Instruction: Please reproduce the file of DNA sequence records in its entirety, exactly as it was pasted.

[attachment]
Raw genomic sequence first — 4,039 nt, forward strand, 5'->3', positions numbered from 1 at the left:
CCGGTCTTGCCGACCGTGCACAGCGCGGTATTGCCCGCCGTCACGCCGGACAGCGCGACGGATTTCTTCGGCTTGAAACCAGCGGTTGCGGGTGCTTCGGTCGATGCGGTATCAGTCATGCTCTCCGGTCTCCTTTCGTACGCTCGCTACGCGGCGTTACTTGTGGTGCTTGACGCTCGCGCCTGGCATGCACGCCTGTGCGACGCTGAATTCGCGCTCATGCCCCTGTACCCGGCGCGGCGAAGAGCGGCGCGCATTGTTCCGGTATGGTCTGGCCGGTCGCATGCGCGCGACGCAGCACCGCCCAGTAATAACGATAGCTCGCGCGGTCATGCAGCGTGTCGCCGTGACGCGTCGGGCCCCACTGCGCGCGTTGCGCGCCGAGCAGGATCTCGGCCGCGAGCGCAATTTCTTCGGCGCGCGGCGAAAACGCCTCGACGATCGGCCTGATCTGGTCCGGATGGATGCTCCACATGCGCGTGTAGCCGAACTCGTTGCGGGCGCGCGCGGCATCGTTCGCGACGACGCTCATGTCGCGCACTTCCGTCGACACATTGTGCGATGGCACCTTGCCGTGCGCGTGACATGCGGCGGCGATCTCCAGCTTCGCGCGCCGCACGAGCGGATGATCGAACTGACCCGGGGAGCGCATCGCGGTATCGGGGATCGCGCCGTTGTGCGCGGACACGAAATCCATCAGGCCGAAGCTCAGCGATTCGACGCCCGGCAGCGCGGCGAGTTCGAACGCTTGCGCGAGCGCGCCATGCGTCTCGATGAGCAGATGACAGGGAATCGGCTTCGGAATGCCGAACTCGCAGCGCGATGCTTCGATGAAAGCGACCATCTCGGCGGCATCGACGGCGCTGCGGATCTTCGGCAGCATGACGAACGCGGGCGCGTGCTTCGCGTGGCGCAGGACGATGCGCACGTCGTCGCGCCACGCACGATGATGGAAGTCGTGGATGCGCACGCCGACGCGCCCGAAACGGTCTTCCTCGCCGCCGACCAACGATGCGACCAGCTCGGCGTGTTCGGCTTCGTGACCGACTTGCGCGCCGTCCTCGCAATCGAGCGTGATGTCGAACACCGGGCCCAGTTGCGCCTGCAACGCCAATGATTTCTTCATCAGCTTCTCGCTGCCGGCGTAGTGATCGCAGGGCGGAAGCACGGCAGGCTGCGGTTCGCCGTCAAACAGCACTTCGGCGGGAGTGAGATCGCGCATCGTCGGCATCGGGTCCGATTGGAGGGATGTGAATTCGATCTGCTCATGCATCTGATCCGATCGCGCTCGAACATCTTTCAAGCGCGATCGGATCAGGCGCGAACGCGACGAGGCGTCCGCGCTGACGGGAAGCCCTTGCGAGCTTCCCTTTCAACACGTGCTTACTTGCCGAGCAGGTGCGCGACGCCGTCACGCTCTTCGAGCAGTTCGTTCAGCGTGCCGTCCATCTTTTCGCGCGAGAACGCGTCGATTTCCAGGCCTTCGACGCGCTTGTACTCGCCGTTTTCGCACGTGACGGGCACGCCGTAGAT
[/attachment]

Raw genomic sequence first — 4,039 nt, forward strand, 5'->3', positions numbered from 1 at the left:
CCGGTCTTGCCGACCGTGCACAGCGCGGTATTGCCCGCCGTCACGCCGGACAGCGCGACGGATTTCTTCGGCTTGAAACCAGCGGTTGCGGGTGCTTCGGTCGATGCGGTATCAGTCATGCTCTCCGGTCTCCTTTCGTACGCTCGCTACGCGGCGTTACTTGTGGTGCTTGACGCTCGCGCCTGGCATGCACGCCTGTGCGACGCTGAATTCGCGCTCATGCCCCTGTACCCGGCGCGGCGAAGAGCGGCGCGCATTGTTCCGGTATGGTCTGGCCGGTCGCATGCGCGCGACGCAGCACCGCCCAGTAATAACGATAGCTCGCGCGGTCATGCAGCGTGTCGCCGTGACGCGTCGGGCCCCACTGCGCGCGTTGCGCGCCGAGCAGGATCTCGGCCGCGAGCGCAATTTCTTCGGCGCGCGGCGAAAACGCCTCGACGATCGGCCTGATCTGGTCCGGATGGATGCTCCACATGCGCGTGTAGCCGAACTCGTTGCGGGCGCGCGCGGCATCGTTCGCGACGACGCTCATGTCGCGCACTTCCGTCGACACATTGTGCGATGGCACCTTGCCGTGCGCGTGACATGCGGCGGCGATCTCCAGCTTCGCGCGCCGCACGAGCGGATGATCGAACTGACCCGGGGAGCGCATCGCGGTATCGGGGATCGCGCCGTTGTGCGCGGACACGAAATCCATCAGGCCGAAGCTCAGCGATTCGACGCCCGGCAGCGCGGCGAGTTCGAACGCTTGCGCGAGCGCGCCATGCGTCTCGATGAGCAGATGACAGGGAATCGGCTTCGGAATGCCGAACTCGCAGCGCGATGCTTCGATGAAAGCGACCATCTCGGCGGCATCGACGGCGCTGCGGATCTTCGGCAGCATGACGAACGCGGGCGCGTGCTTCGCGTGGCGCAGGACGATGCGCACGTCGTCGCGCCACGCACGATGATGGAAGTCGTGGATGCGCACGCCGACGCGCCCGAAACGGTCTTCCTCGCCGCCGACCAACGATGCGACCAGCTCGGCGTGTTCGGCTTCGTGACCGACTTGCGCGCCGTCCTCGCAATCGAGCGTGATGTCGAACACCGGGCCCAGTTGCGCCTGCAACGCCAATGATTTCTTCATCAGCTTCTCGCTGCCGGCGTAGTGATCGCAGGGCGGAAGCACGGCAGGCTGCGGTTCGCCGTCAAACAGCACTTCGGCGGGAGTGAGATCGCGCATCGTCGGCATCGGGTCCGATTGGAGGGATGTGAATTCGATCTGCTCATGCATCTGATCCGATCGCGCTCGAACATCTTTCAAGCGCGATCGGATCAGGCGCGAACGCGACGAGGCGTCCGCGCTGACGGGAAGCCCTTGCGAGCTTCCCTTTCAACACGTGCTTACTTGCCGAGCAGGTGCGCGACGCCGTCACGCTCTTCGAGCAGTTCGTTCAGCGTGCCGTCCATCTTTTCGCGCGAGAACGCGTCGATTTCCAGGCCTTCGACGCGCTTGTACTCGCCGTTTTCGCACGTGACGGGCACGCCGTAGAT